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Brian Macdonald is an internationally successful Canadian choreographer. He is also an internationally respected stage and opera director. Macdonald studied dance in Montréal, Toronto and New York before becoming a charter member of the National Ballet of Canada in 1951. He performed with the company for two years before leaving to focus on choreography.
Macdonald's first successful work was My Fur Lady (1957), a musical revue staged at McGill University. He co-directed, co-choreographed and performed in the work. During the 1950s, he gained a reputation as a television choreographer and co-founded a short-lived company, the Montréal Theatre Ballet, which had a mandate to produce Canadian ballets featuring Canadian artists.
In the 1960s, Macdonald choreographed numerous works for the Royal Winnipeg Ballet as the company's first resident choreographer, including his internationally successful Pointe Counterpoint (1962) (later renamed Aimez-vous Bach?). In 1966, the Royal Winnipeg Ballet premiered Macdonald's Rose Latulippe, a full-length ballet based on a Canadian theme.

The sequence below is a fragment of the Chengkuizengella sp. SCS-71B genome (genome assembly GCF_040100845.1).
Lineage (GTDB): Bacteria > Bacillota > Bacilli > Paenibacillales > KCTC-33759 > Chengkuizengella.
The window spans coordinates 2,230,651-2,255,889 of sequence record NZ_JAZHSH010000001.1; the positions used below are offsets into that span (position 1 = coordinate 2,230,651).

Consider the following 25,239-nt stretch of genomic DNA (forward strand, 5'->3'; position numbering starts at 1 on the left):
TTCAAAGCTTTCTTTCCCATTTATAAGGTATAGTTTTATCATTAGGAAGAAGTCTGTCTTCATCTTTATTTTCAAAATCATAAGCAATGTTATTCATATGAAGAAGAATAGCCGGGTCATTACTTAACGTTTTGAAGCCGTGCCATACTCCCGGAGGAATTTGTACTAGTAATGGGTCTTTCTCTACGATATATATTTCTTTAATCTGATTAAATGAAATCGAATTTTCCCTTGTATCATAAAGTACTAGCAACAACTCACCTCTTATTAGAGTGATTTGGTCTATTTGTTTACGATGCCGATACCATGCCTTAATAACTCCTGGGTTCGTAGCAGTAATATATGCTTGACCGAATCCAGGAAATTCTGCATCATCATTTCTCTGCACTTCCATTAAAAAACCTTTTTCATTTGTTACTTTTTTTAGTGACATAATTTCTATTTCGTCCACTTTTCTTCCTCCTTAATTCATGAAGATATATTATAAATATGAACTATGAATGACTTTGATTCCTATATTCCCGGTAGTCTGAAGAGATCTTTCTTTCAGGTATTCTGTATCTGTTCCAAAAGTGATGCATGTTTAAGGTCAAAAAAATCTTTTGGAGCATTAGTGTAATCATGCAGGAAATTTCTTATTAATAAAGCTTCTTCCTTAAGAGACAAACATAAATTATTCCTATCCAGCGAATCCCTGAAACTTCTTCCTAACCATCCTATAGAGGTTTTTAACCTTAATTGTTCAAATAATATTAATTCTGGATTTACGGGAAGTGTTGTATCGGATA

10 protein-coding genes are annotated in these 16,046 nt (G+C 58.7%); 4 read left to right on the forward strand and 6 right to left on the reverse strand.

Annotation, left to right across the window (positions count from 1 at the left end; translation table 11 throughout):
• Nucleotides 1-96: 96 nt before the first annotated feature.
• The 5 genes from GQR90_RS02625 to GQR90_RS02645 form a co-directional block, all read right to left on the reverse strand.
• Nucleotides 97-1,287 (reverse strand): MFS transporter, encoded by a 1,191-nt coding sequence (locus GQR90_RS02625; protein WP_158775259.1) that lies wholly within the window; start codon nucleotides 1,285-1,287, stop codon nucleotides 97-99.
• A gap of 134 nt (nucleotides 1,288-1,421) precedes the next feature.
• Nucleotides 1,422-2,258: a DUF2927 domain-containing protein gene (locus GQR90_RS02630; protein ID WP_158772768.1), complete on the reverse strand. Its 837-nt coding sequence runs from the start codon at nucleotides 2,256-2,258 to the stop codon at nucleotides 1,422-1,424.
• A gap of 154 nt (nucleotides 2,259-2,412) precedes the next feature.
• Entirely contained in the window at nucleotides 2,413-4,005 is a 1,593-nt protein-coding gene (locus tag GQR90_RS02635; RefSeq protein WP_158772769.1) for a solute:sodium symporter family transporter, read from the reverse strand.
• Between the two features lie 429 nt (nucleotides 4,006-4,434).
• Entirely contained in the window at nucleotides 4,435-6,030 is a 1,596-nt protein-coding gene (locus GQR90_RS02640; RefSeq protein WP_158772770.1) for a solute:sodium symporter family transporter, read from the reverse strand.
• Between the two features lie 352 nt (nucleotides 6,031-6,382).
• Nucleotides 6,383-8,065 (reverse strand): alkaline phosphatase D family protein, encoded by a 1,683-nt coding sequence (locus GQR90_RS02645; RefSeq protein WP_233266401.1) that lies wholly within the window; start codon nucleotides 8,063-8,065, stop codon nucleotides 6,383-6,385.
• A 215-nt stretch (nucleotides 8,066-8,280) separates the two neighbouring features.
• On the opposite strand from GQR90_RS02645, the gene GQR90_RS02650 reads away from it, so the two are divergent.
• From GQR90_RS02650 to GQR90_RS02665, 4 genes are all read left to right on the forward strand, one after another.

From the mid-1960s until the late 1970s, Macdonald was the artistic director of several dance companies, including the Royal Swedish Ballet, the Harkness Ballet in New York, the Batsheva Dance Company in Israel and Les Grands Ballets Canadiens (later renamed Les Grands Ballets Canadiens de Montréal).
Throughout the 1980s, he served as the resident choreographer for Les Grands Ballets Canadiens. From 1982 until 2001, he was also head of the professional dance division at The Banff Centre for the Arts, remaining the program's artistic advisor after he left the post.
Macdonald has been bestowed with numerous awards. He is a Companion of the Order of Canada, and, in 2001, was the inaugural winner of the Walter Carsen Prize for Excellence in the Performing Arts.
Crabb. Michael. “Brian Macdonald.” Encyclopedia of Theatre Dance in Canada/Encyclopédie de la Danse théâtrale au Canada . Ed. Susan Macpherson. Toronto: Dance Collection Danse Press/es, 2000: 363-365.
Wyman, Max. Dance Canada: An Illustrated History . Vancouver: Douglas & McIntyre, 1989.